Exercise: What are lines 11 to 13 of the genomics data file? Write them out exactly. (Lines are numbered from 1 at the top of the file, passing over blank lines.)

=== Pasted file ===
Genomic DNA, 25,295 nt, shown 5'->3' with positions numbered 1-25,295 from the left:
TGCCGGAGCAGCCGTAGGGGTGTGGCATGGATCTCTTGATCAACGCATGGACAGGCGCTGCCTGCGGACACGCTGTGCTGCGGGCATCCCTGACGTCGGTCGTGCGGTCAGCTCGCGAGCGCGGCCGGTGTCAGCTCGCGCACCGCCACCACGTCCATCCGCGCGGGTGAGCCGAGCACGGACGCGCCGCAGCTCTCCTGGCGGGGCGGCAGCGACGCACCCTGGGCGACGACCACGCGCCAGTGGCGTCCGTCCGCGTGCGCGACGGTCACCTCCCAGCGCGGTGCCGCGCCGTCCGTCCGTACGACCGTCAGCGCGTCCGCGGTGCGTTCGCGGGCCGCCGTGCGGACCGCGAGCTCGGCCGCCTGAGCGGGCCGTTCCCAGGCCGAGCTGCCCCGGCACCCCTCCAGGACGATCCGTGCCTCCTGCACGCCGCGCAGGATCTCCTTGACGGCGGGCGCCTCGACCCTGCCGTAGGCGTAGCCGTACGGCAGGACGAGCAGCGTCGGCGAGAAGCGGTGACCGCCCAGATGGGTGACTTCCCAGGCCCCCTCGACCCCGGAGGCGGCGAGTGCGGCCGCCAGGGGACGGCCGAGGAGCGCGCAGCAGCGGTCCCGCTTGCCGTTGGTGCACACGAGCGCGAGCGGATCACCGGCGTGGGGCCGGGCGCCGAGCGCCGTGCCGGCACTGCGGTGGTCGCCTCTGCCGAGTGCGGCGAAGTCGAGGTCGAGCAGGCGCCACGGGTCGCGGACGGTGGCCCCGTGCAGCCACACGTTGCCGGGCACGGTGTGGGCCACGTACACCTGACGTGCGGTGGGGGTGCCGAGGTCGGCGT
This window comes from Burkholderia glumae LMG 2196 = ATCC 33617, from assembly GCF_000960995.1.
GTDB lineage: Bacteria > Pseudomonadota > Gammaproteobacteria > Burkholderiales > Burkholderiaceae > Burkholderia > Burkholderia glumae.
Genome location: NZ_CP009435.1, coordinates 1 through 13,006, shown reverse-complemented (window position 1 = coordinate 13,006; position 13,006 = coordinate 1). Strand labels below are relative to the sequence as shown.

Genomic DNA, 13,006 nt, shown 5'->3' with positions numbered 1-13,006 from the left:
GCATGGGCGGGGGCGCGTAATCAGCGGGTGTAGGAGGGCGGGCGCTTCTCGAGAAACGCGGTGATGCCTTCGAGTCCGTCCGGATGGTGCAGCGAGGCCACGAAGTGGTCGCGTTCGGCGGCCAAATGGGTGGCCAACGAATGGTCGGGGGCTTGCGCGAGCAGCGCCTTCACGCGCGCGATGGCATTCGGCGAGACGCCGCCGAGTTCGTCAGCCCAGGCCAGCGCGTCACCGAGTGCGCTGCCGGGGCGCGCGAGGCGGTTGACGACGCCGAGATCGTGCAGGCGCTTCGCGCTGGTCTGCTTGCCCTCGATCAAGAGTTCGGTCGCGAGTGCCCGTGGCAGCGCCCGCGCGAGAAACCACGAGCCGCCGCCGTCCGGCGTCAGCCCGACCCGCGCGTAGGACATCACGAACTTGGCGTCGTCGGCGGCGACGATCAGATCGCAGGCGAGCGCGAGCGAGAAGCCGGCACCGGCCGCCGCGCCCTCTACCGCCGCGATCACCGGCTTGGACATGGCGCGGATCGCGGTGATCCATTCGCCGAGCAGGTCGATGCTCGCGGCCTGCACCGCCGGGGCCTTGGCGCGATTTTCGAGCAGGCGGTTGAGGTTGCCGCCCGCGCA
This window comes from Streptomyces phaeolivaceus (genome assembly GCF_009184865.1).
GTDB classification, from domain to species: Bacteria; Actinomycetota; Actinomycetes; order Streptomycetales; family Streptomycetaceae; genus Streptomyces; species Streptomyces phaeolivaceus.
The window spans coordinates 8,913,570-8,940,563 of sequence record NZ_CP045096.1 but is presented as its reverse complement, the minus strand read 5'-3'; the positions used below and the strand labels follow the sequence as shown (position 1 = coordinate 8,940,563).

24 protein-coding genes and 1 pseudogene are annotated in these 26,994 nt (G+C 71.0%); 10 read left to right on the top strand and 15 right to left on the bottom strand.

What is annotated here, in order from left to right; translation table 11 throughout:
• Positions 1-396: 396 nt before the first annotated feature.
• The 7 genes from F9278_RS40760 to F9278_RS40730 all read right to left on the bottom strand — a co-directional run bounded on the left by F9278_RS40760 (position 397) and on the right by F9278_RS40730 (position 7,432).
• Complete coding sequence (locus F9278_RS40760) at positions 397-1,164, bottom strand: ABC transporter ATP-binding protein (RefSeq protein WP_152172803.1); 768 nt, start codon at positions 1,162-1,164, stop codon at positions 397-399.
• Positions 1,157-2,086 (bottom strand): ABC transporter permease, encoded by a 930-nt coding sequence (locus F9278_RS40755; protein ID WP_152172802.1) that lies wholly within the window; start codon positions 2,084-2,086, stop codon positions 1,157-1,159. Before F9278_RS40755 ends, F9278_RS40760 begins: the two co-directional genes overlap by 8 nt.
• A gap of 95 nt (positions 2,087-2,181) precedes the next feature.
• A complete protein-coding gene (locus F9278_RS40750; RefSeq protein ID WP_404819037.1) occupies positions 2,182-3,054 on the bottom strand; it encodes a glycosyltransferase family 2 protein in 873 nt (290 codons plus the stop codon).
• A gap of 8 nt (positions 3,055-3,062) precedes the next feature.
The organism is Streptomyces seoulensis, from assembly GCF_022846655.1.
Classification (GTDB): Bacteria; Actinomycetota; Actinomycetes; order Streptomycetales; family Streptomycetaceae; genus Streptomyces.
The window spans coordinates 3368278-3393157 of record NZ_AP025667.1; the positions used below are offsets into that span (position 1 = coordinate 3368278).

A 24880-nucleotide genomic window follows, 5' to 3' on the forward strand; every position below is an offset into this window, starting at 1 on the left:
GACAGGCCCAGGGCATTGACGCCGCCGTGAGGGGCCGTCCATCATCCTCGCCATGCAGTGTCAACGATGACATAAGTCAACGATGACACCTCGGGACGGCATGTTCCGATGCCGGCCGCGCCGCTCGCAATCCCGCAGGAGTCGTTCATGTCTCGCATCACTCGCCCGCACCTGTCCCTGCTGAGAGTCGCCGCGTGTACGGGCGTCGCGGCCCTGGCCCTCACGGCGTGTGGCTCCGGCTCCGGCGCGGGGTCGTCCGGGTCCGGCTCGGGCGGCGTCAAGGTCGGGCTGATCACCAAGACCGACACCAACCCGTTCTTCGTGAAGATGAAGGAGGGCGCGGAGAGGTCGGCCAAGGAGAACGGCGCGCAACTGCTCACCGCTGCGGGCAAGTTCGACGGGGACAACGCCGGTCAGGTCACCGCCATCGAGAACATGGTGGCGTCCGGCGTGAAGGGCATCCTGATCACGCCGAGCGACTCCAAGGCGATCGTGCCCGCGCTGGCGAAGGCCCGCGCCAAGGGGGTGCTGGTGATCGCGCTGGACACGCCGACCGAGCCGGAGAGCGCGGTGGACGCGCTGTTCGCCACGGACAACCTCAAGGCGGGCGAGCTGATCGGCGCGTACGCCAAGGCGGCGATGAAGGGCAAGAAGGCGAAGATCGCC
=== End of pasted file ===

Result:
24 protein-coding genes and 1 pseudogene are annotated in these 26,994 nt (G+C 71.0%); 10 read left to right on the top strand and 15 right to left on the bottom strand.

What is annotated here, in order from left to right; translation table 11 throughout:
• Positions 1-396: 396 nt before the first annotated feature.